In July last year, 20 civil society organizations published a joint report warning about the risk of Brazil being re-listed on the UN Hunger Map. Its removal from the directory in 2014 was the direct result of social policies implemented during the administrations of former Brazilian President Luiz Inacio Lula da Silva and his successor, Dilma Rousseff.
Francisco Menezes, an economist and researcher at the Brazilian Institute of Social and Economic Analysis (Ibase) and ActionAid Brasil, was part of the team that published the original report. He emphasized that an updated report will be released at the end of this month and “our warning is that it is almost certain” that the country will be re-listed on the UN World Hunger Map.
“The sum of our experience indicates that extreme poverty numbers are similar to famine numbers.”
A study undertaken by ActionAid Brasil reveals that in the last three years (2015 – 2017) the South American country has regressed to levels 12 years ago in terms of people living in extreme poverty. Otherwise, more than ten million people in Brazil are living in such conditions, according to the Instituto Humanitas Unisinos.
“This leads us to believe that the correlation, poverty versus hunger, strongly suggests that we are already, at this very moment, in bad situation,” Menezes said. He added that this reality “should appear on the Family Budget Survey (POF) data at the end of 2018.”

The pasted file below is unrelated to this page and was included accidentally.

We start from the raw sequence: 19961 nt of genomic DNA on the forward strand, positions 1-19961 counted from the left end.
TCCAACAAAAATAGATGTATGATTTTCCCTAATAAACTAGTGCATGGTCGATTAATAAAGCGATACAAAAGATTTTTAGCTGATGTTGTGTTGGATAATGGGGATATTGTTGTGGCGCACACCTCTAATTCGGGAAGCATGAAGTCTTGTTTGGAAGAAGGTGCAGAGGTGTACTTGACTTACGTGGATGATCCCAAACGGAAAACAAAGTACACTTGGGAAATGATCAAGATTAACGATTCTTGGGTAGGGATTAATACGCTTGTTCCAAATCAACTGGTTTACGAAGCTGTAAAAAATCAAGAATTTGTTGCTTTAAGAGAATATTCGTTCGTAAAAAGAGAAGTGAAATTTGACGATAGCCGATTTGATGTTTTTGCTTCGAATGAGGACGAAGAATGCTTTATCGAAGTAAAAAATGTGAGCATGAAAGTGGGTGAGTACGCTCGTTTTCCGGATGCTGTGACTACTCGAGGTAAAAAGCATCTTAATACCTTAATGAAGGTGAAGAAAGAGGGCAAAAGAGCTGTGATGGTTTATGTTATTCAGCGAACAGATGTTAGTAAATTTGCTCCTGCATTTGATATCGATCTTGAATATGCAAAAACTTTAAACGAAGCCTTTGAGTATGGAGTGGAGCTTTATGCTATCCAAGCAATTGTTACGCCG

Menezes stressed that “last year we warned the U.N. that if Brazil proceeds along the most recent path it has taken, with a certain abandonment of social protection policies, it runs the risk of returning to the Hunger Map, which it was taken off in 2014.” He pinpointed that what had been suggested in last year's report will be confirmed in the updated report at the end of the month.
When asked how to explain the fact that people go hungry in Brazil, despite it being one of the largest food producing countries, Menezes responded that the problem is “severe inequality, including in rural areas.”
He also pointed to the fact that the senate-imposed presidency of Michel Temer had removed 1.5 million people from the Bolsa Familia (Family Grant) program.
Launched in 2003 during Lula's first presidential term, the Family Grant provides stipends to families living below the poverty line. In turn, those families must prove that their children are attending school and have been vaccinated. It was just one of several national programs that helped lift millions of Brazilians out of poverty and remove the country from the U.N. World Hunger Map.
When the World Food Program hailed the country as a champion in the fight against hunger, former Social Development Minister Tereza Campello said, “leaving the Hunger Map is a historic milestone for Brazil."
"We are very proud because overcoming hunger was a priority for the Brazilian state," she added.